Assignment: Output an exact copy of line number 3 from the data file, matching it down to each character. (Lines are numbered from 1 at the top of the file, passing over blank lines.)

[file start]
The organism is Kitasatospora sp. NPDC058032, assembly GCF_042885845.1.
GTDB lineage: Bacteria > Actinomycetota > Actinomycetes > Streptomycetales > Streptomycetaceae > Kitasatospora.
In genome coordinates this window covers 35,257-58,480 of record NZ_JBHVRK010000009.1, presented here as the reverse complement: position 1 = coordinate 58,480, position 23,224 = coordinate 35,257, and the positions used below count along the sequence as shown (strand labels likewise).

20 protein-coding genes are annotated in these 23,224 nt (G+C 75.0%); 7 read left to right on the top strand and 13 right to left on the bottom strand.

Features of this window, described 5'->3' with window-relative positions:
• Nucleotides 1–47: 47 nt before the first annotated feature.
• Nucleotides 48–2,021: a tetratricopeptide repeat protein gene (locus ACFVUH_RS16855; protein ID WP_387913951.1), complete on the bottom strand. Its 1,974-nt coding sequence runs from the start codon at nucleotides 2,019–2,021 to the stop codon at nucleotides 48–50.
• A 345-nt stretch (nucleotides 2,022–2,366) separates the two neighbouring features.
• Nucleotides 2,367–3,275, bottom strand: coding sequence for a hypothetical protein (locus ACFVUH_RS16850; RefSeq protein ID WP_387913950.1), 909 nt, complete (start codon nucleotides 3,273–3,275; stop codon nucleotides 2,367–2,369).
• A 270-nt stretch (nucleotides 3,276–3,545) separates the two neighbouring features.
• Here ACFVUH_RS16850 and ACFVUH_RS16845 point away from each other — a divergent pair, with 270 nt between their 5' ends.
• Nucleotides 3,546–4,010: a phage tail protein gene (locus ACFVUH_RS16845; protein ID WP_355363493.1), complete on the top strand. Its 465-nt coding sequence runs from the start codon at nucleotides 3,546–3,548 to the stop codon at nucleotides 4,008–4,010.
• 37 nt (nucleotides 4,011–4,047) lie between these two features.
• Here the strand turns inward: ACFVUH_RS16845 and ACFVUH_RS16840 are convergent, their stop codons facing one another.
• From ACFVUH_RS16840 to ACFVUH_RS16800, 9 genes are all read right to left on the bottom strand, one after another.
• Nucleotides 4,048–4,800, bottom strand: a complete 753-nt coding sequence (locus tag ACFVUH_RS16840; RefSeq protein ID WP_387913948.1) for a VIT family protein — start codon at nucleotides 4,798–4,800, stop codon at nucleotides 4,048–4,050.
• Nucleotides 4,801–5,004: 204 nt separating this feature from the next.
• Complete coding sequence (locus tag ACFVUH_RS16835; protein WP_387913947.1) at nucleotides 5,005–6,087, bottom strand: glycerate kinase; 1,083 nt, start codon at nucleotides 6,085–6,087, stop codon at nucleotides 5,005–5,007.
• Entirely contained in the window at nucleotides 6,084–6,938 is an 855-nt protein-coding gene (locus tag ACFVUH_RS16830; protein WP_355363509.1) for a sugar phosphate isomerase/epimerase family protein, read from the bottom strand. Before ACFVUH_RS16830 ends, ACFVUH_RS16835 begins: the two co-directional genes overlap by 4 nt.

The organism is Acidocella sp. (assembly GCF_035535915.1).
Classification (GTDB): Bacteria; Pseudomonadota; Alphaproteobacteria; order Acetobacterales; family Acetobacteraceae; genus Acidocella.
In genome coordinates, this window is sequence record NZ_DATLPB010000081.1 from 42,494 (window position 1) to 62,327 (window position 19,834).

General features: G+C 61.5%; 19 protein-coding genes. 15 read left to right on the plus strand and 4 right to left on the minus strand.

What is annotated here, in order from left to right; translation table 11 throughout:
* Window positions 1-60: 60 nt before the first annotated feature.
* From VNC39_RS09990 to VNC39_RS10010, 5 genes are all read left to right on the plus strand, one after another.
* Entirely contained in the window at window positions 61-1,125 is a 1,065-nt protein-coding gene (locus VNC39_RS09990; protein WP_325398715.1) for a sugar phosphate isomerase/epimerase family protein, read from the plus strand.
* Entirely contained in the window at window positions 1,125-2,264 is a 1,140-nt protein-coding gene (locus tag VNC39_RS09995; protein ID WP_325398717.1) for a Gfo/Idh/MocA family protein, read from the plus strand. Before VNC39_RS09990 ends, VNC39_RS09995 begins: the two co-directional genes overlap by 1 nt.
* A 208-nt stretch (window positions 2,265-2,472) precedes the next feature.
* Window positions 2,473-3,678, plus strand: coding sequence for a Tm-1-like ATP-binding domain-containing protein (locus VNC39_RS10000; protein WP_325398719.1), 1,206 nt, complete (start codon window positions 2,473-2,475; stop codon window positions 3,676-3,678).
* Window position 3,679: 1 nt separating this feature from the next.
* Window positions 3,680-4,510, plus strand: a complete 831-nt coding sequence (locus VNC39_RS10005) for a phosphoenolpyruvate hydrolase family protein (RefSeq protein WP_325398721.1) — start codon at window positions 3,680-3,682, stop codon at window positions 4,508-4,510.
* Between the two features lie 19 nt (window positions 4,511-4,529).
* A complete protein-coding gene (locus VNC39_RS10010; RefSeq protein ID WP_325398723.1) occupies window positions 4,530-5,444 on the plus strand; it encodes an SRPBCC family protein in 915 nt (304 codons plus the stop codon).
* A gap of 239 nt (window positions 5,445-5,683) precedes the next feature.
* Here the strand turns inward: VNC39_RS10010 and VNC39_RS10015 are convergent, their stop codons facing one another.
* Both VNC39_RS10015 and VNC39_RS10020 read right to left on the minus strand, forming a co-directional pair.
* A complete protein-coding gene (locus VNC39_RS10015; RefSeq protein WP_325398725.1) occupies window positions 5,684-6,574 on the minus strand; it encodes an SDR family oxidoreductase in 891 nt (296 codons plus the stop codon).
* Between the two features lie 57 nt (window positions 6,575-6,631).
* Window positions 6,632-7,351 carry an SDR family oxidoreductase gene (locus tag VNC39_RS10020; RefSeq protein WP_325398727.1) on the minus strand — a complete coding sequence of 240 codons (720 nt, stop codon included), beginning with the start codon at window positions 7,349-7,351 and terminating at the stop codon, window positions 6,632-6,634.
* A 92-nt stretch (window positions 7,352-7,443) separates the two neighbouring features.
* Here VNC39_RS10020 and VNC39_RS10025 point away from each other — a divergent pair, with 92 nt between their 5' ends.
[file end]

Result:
In genome coordinates this window covers 35,257-58,480 of record NZ_JBHVRK010000009.1, presented here as the reverse complement: position 1 = coordinate 58,480, position 23,224 = coordinate 35,257, and the positions used below count along the sequence as shown (strand labels likewise).